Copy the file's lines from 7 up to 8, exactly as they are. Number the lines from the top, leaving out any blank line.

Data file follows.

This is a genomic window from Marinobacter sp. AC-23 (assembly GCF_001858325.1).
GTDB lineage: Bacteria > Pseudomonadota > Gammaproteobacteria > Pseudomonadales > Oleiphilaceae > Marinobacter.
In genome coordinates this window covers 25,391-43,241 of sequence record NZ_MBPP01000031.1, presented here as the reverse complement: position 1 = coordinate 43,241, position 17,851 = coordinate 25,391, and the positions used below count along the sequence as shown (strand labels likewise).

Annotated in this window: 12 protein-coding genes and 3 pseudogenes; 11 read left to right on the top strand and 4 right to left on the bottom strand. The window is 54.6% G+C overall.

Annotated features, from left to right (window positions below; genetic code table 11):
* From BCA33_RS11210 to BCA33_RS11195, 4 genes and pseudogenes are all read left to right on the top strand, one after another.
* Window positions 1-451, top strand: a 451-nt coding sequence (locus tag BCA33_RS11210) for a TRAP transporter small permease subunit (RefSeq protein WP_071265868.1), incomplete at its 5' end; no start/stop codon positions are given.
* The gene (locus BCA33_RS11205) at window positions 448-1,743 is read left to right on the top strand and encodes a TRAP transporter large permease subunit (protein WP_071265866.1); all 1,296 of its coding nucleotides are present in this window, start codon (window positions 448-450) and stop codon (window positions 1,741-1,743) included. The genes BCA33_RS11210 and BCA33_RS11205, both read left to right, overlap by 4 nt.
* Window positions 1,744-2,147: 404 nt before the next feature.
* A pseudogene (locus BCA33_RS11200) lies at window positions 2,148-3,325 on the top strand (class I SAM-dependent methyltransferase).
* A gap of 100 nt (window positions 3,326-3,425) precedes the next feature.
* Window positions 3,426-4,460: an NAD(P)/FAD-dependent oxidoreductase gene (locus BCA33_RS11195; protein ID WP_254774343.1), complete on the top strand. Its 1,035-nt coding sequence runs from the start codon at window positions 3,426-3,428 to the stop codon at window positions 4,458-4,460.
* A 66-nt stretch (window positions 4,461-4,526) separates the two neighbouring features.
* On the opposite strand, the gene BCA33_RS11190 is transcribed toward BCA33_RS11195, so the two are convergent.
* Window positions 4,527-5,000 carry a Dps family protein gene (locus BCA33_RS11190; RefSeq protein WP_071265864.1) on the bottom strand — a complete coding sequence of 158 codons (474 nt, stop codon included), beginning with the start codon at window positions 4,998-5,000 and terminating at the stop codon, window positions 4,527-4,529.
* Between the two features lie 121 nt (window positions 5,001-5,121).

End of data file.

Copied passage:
* Window positions 1-451, top strand: a 451-nt coding sequence (locus tag BCA33_RS11210) for a TRAP transporter small permease subunit (RefSeq protein WP_071265868.1), incomplete at its 5' end; no start/stop codon positions are given.
* The gene (locus BCA33_RS11205) at window positions 448-1,743 is read left to right on the top strand and encodes a TRAP transporter large permease subunit (protein WP_071265866.1); all 1,296 of its coding nucleotides are present in this window, start codon (window positions 448-450) and stop codon (window positions 1,741-1,743) included. The genes BCA33_RS11210 and BCA33_RS11205, both read left to right, overlap by 4 nt.